Debate Continues to Rage Over How Much of a Population the Earth Can Sustain
I don’t think I’ve read a piece from the South China Morning Post or from Martin Williams but this one is definitely worth your time. It is one of the few even-keeled and easy articles on population out there. And while I’m pretty convinced that people need to accept that catastrophe is imminent in our current state of growth, I appreciate that Williams is offering up different perspectives. Ultimately landing on needing a huge change in policy and outlook. But this is a very digestible piece for anyone that addresses many of the issues people have when they are confronted with the population discussion.
After writing about climate change, Williams was advised by Dr. James Lazell to do a piece on overpopulation. He took the challenge but was fully aware that, “this seems a thornier issue for conservation than even climate change, as debates can feature religion, racism, eugenics and genocide.” It’s sad, but true. As much as the conversation needs to be about the environment, it has gotten a bad wrap that has kept many scholars and journalists from a productive discussion.
But as Lazell appropriately told Williams, “Overpopulation is the Mother of All our Problems…” There just aren't many social and environmental crises that haven't been made worse by population growth. So we’d better learn how to start talking about this.
Williams then goes all the way back to make a quick reference to Malthus and illustrate just how long this has been a looming issue. He talks about The Population Bomb (and mistakenly refers to Anna Ehrlich—unless I’m mistaken) and brings up Julian Simon as well. Between all the doomsday talk and dismal predictions it has been easy for people to discredit them as hysterical, extreme, and false. “To some people, this shows Malthus and the Ehrlichs were just plain wrong. Others – like Lazell – instead believe that in time they will be proved right, and it is only unforeseen events like the industrial revolution and the “green revolution” that helped feed many more people and stave off catastrophe.”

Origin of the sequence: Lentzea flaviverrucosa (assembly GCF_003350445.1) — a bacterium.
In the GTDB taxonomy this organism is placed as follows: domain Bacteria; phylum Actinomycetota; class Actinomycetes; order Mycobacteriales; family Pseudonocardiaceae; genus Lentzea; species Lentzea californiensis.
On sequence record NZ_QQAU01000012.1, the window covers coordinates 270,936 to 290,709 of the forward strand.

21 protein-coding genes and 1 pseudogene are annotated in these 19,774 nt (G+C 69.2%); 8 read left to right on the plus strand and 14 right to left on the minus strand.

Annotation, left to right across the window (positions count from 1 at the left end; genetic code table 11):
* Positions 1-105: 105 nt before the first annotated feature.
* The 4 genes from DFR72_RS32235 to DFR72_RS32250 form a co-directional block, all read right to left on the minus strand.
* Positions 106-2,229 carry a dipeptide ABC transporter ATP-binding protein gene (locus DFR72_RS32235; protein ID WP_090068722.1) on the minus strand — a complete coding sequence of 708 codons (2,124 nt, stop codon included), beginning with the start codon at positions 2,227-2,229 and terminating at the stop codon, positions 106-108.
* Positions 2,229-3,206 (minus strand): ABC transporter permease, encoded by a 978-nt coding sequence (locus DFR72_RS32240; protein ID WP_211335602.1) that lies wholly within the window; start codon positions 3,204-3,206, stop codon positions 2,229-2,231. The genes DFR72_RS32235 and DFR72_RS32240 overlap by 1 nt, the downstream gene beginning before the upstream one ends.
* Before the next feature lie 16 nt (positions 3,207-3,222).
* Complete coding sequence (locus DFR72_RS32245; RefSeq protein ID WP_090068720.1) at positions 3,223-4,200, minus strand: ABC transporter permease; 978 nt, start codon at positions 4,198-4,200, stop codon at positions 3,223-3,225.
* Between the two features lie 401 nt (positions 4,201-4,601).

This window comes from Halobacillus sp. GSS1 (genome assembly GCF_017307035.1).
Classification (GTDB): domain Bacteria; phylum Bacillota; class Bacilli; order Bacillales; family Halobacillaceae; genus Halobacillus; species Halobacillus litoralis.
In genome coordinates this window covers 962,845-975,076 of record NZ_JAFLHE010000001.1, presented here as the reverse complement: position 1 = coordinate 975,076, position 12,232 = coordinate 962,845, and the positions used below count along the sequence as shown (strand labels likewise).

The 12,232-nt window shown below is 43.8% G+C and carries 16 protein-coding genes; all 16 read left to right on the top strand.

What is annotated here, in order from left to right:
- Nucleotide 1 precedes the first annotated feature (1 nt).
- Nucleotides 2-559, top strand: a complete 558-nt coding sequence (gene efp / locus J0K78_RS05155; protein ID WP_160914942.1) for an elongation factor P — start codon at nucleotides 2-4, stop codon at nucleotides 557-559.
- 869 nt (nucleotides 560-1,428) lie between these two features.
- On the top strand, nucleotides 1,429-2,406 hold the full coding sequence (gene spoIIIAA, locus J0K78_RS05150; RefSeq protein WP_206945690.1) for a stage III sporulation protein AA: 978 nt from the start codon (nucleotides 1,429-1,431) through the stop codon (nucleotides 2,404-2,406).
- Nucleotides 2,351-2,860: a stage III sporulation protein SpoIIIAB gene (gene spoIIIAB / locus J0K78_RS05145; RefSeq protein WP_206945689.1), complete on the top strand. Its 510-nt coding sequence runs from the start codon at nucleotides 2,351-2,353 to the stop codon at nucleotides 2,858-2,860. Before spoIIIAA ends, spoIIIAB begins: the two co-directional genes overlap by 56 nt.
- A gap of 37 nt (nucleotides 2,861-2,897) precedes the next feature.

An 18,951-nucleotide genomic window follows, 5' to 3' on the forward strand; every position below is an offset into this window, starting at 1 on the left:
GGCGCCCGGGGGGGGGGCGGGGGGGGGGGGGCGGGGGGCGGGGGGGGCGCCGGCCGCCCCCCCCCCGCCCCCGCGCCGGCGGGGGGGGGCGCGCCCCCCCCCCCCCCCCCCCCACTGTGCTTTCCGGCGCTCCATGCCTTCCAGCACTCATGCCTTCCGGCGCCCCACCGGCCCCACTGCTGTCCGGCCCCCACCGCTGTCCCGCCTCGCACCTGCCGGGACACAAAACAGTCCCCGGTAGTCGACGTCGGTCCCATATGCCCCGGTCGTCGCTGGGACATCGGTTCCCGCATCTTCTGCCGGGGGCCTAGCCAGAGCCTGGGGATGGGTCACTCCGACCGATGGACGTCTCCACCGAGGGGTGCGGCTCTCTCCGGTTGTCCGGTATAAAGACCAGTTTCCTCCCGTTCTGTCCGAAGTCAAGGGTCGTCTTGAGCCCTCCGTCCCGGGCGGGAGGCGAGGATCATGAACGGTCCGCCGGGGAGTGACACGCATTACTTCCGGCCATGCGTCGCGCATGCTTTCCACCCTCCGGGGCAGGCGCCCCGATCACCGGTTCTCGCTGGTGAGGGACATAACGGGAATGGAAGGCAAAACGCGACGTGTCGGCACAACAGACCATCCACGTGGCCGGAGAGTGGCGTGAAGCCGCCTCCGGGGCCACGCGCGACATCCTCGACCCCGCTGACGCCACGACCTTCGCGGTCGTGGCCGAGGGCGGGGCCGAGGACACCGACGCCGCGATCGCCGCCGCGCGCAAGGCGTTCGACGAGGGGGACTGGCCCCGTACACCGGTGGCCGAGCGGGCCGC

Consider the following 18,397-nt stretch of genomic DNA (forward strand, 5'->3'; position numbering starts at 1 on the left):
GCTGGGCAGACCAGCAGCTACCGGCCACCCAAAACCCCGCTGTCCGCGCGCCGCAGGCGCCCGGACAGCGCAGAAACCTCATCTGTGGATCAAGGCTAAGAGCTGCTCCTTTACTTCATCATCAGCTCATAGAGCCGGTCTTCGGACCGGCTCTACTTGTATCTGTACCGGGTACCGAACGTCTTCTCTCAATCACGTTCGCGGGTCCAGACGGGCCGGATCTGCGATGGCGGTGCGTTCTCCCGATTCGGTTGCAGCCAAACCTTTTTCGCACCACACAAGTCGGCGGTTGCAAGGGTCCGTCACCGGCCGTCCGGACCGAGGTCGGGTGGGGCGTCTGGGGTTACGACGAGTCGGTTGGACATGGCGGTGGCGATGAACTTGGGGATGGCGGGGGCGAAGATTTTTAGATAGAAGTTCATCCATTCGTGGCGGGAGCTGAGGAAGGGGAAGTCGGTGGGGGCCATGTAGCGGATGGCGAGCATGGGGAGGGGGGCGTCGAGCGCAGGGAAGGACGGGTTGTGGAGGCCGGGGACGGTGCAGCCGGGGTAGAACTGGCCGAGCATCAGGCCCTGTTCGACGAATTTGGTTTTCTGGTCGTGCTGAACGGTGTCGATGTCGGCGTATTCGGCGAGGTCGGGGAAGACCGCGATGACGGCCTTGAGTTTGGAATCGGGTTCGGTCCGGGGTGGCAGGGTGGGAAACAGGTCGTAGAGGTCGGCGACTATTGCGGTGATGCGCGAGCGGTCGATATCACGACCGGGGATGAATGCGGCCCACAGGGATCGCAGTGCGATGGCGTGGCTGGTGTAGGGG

But even so, are these sustainable solutions? Not exactly. And Wilson is seeing this first hand in Hong Kong. He references the report put out by the WWF that measures our human footprint…and what the report lacks. “WWF-Hong Kong gave recommendations for how to live more sustainably, such as taking public transport and buying efficient appliances. But one recommendation was notably absent: ‘Have fewer children.’”
He notes that taking a stance on population is just too controversial for people to get involved but it's clear that something has to happen. And soon. And we cannot depend on technology to fix it. We need to make the changes. “Overpopulation is an issue with no easy solution, though education and access to contraception are important: every sperm is not sacred! It is not something to be downplayed, with the foolish belief that we can always rely on our ingenuity to avoid calamity.”
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